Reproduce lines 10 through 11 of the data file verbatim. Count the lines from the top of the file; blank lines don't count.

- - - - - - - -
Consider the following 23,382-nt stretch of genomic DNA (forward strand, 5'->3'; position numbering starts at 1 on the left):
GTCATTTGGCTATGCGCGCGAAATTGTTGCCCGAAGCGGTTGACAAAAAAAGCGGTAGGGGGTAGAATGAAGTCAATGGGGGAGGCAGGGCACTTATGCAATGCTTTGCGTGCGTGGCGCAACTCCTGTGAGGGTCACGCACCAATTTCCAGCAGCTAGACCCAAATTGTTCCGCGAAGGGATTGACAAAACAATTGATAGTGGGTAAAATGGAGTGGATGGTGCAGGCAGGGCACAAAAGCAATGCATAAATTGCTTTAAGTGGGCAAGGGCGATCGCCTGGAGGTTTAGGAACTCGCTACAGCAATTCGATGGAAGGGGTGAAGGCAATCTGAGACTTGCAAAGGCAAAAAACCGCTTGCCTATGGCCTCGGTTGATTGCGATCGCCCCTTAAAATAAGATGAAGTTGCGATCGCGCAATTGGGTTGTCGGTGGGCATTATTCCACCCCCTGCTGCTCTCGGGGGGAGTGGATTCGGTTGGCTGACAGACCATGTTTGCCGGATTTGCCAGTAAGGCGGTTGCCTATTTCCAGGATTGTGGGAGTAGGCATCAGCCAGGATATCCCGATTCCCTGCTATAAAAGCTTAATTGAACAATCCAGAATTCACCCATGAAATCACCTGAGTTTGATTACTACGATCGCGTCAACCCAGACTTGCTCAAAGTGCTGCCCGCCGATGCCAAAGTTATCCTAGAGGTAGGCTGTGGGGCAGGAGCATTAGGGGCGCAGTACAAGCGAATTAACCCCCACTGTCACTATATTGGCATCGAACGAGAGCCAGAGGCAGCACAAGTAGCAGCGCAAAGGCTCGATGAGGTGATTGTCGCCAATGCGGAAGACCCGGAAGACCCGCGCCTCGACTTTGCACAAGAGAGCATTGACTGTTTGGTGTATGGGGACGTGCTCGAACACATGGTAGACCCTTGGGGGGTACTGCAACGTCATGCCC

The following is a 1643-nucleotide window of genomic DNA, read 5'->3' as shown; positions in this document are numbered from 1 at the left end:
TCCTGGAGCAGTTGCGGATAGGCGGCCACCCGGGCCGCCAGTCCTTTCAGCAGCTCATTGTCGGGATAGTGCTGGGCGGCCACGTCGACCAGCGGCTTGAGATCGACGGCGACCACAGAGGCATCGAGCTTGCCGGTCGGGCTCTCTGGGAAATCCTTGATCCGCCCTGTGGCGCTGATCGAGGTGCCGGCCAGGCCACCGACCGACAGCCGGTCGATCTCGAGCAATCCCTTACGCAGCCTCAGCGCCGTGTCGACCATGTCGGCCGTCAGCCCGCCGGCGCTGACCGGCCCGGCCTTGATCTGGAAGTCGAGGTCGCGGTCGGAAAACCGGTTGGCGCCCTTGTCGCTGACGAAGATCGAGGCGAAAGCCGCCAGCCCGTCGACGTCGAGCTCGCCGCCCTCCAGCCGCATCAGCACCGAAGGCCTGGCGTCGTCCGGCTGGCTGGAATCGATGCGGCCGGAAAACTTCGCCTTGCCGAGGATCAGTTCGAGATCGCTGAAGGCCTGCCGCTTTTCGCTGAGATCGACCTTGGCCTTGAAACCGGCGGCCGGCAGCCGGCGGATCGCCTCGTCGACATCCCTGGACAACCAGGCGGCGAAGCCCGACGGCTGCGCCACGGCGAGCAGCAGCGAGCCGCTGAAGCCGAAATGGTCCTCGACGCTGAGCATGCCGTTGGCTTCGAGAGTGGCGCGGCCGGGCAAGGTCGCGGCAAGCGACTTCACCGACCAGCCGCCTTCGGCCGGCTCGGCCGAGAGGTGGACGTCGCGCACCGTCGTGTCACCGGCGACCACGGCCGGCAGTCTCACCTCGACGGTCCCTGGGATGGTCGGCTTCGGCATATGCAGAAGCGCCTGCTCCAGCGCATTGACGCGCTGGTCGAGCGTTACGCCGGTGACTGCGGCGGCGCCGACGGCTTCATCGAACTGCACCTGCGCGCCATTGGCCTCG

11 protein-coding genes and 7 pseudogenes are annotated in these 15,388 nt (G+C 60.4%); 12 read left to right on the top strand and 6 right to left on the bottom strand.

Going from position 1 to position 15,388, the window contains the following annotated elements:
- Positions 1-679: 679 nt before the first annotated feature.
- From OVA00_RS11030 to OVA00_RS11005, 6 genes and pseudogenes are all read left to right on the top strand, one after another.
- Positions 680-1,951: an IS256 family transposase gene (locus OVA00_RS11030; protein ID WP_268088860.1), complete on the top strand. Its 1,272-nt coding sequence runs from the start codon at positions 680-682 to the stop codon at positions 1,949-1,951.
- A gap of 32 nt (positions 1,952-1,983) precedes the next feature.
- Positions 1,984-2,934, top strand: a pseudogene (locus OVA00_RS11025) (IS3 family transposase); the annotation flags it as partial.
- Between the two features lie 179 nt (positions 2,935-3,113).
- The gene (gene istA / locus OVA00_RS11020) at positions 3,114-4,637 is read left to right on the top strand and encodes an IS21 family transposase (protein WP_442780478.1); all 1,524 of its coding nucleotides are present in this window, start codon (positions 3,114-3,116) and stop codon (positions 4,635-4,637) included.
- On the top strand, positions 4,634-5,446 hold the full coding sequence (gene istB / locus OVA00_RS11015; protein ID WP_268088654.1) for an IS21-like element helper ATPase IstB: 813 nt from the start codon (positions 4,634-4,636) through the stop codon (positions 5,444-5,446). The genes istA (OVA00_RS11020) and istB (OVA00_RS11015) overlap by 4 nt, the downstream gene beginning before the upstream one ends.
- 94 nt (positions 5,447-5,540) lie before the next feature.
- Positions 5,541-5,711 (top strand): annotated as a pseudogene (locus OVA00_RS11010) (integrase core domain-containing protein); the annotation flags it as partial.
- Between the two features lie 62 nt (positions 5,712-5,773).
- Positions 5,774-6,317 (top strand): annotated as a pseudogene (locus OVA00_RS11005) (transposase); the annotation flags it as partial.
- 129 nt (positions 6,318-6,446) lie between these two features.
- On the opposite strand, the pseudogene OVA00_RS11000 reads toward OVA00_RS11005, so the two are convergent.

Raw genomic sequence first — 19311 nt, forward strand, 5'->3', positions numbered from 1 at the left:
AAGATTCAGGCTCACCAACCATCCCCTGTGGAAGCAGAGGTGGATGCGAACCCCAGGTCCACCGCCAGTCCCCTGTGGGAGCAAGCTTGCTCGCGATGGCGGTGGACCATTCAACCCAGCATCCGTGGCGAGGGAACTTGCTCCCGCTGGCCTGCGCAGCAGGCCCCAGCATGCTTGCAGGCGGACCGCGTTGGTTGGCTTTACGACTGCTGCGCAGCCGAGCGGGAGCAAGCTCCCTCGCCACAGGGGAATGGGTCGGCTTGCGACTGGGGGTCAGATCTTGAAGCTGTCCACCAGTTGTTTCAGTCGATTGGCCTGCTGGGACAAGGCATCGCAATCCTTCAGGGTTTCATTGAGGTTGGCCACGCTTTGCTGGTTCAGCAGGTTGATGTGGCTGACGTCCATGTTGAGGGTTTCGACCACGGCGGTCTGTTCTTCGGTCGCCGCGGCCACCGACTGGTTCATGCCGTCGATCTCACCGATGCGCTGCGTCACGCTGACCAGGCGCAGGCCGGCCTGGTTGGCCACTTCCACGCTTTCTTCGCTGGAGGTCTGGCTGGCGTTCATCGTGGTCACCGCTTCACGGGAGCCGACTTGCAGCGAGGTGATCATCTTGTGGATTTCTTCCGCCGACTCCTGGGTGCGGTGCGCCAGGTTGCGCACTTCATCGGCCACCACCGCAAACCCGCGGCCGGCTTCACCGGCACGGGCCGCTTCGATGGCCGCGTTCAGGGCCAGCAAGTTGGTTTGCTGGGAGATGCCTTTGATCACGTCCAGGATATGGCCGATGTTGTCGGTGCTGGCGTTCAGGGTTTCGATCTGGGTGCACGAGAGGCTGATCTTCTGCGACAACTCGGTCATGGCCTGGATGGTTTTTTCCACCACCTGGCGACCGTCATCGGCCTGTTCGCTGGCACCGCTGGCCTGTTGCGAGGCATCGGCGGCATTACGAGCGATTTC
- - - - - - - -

- A gap of 32 nt (positions 1,952-1,983) precedes the next feature.
- Positions 1,984-2,934, top strand: a pseudogene (locus OVA00_RS11025) (IS3 family transposase); the annotation flags it as partial.